Best Practices for Nonprofit Grant Management

Posted by David Blyer on October 26, 2017

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Grant management is a necessary skill that most nonprofit organizations should master. It’s understandable to feel overloaded and crunched for time when managing incoming or outgoing grants along with everything else you do for your organization. But best practices such as using calendars, archives, consistent updates, and tracking systems make grant management more efficient.

Stay on track with a calendar

Designate an organization-wide calendar just for managing your grants. Using one calendar that the whole team works on allows for greater accountability and efficient communication—everyone will be on the same page.

Whether it’s online or a physical one in the office, your grants calendar should include deadlines, important dates, and scheduled progress meetings/team check-ins. Reminder systems and color coding are also great tools for keeping your calendar organized. Several free options for web-based calendar and task systems to keep your whole team organized include Google calendars, Asana, and Trello.

Continuously organize supporting documents to stay ahead

Grant management is most successful when it occurs year-round. Storing current and accurate documents, templates, and reusable answers to common questions in one place saves valuable time and keeps you organized in advance of upcoming deadlines.

This practice also applies to organizing financial materials—whether you’re managing incoming or outgoing grants—it's critical to the financial stability of your organization that you continuously maintain accurate records of grant designations (i.e., receipts, invoices, contracts, etc.). Whichever system you decide to use to organize your materials, make sure that your team can easily access and update it throughout the year. If useful, designate a team member to oversee these materials to make sure the organization is following IRS and OBM guidelines.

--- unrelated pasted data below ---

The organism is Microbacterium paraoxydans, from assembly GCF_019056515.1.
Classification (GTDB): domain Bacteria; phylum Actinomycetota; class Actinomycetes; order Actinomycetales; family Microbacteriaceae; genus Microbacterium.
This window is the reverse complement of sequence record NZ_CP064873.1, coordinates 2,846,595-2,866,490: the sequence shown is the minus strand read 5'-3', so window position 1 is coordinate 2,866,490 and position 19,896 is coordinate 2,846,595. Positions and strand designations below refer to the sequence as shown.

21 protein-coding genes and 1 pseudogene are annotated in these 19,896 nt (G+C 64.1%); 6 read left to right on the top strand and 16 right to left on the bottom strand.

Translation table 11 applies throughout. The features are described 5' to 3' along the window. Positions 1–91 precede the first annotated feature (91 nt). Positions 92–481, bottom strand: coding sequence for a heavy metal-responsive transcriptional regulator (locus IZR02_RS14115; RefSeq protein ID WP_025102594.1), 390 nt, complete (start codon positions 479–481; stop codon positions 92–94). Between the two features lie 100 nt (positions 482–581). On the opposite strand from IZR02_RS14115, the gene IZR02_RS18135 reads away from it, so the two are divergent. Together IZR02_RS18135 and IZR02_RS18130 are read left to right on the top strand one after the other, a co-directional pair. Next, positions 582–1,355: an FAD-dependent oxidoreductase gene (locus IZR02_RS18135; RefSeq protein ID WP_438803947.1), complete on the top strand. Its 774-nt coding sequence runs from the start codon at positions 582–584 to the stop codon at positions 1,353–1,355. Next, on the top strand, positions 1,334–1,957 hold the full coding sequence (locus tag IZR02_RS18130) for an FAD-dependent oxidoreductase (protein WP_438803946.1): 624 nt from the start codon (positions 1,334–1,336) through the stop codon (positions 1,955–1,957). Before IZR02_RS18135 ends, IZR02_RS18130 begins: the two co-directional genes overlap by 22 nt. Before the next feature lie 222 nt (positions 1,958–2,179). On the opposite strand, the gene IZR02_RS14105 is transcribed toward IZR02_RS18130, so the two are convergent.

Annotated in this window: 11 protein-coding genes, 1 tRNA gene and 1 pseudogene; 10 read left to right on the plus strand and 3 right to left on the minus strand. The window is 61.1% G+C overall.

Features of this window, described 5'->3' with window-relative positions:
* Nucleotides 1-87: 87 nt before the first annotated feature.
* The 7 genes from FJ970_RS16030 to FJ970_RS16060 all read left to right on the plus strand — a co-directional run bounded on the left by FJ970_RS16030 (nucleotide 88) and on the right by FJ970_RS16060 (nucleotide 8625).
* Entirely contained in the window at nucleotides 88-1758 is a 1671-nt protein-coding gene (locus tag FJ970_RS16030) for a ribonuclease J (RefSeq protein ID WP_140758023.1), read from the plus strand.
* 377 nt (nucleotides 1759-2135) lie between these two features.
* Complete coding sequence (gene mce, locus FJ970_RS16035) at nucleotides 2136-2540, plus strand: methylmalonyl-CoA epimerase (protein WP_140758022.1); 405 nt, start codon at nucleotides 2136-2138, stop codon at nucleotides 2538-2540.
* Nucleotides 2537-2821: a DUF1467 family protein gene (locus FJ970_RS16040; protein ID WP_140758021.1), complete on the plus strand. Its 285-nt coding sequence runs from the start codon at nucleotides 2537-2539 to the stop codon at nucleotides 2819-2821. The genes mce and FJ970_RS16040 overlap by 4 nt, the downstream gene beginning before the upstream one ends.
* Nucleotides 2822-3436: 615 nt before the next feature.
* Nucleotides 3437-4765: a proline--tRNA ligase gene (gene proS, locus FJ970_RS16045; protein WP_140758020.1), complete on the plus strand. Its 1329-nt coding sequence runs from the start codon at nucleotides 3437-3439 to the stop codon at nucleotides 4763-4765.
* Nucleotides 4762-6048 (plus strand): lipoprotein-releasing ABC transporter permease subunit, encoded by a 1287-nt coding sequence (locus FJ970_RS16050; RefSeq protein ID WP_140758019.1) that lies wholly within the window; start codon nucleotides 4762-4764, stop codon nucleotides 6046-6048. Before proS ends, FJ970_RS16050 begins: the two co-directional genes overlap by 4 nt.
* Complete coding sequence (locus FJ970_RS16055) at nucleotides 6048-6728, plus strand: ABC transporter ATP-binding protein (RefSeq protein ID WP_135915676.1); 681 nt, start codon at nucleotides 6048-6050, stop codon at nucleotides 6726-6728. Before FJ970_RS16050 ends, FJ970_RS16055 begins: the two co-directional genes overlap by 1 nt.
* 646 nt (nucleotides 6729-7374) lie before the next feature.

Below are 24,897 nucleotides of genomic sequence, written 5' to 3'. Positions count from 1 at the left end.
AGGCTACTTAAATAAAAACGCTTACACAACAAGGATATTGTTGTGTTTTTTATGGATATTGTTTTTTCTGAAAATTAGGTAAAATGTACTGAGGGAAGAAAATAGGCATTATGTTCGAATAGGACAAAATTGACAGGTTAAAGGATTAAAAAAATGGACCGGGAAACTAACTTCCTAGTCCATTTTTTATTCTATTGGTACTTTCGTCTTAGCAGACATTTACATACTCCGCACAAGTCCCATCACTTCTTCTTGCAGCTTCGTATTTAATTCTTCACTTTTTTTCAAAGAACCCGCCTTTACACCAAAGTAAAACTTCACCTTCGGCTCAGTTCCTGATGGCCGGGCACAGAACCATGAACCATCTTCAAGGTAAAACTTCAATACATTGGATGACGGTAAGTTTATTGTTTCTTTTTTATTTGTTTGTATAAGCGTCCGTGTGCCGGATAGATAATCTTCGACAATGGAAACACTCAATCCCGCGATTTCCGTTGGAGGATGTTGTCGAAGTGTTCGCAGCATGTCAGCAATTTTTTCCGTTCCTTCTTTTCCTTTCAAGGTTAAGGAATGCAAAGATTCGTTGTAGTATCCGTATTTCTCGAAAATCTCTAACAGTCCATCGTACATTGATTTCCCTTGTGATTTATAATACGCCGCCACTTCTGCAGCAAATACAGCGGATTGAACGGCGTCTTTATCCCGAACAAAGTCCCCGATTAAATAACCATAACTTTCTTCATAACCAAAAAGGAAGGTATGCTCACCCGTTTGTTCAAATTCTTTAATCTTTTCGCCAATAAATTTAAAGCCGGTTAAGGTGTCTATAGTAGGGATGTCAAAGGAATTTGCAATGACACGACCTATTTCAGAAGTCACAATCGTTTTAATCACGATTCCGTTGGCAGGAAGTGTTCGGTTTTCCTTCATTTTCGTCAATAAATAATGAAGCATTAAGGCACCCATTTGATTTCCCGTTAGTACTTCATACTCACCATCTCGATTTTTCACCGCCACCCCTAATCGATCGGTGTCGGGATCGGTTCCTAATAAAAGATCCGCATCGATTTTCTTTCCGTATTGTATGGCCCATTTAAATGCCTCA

Keep an organized archive of grant history

This is especially useful for recurring grants. Grant history archives can save time in present grant management and inform future decision making. Include key information about grants and funders such as their websites, relevant tax forms and numbers, types of programs they fund, typical funding range, social media, and conversation notes.

Grant history archives should also hold details of past requests and applications such as contact information, who wrote the grant, deadlines, requested amount, targeted program, copy of the application, decision date, and amount received (if applicable). A secure, online archive is best for organizations with lots of grant history.

Regularly track and report on grant cycles

Stay on top of grant cycles by setting up an efficient tracking and reporting system. This can be done with routine summary reports and status updates, team meetings, and checklists with reminders and items assigned to certain people. If online, the use of data, categories, and status metrics (eg, “pending” or “submitted”) are useful tools for staying up to date on grant cycles.

As your organization evolves, so should your grant management procedures (even if you’ve already mastered them). Reevaluate your organization’s needs approximately every year based on the size of your team, the scope of your programs, your organization’s mission, and priorities.  Consider different technological solutions to best meet your needs and update your processes so that they can support and propel the success of your organization.

Topics: Grant Management

Written by David Blyer

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